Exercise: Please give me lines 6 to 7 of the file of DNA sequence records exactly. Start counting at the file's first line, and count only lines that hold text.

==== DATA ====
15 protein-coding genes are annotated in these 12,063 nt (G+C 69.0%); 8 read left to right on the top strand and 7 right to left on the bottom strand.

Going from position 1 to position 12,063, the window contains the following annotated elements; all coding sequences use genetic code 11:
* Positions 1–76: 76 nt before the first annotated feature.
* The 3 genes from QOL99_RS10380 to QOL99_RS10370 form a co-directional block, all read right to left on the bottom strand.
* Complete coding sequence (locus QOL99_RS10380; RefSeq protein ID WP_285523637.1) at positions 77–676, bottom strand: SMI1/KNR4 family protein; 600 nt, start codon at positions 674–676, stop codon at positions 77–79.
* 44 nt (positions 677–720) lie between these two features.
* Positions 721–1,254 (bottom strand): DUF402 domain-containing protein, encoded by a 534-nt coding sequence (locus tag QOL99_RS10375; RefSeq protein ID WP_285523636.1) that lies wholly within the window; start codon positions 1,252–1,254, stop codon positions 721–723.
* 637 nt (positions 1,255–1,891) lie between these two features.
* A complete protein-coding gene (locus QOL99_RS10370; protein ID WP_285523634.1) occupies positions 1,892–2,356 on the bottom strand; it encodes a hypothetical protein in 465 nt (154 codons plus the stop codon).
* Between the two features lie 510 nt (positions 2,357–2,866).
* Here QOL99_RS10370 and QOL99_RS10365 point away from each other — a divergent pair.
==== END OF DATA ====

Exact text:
* 44 nt (positions 677–720) lie between these two features.
* Positions 721–1,254 (bottom strand): DUF402 domain-containing protein, encoded by a 534-nt coding sequence (locus tag QOL99_RS10375; RefSeq protein ID WP_285523636.1) that lies wholly within the window; start codon positions 1,252–1,254, stop codon positions 721–723.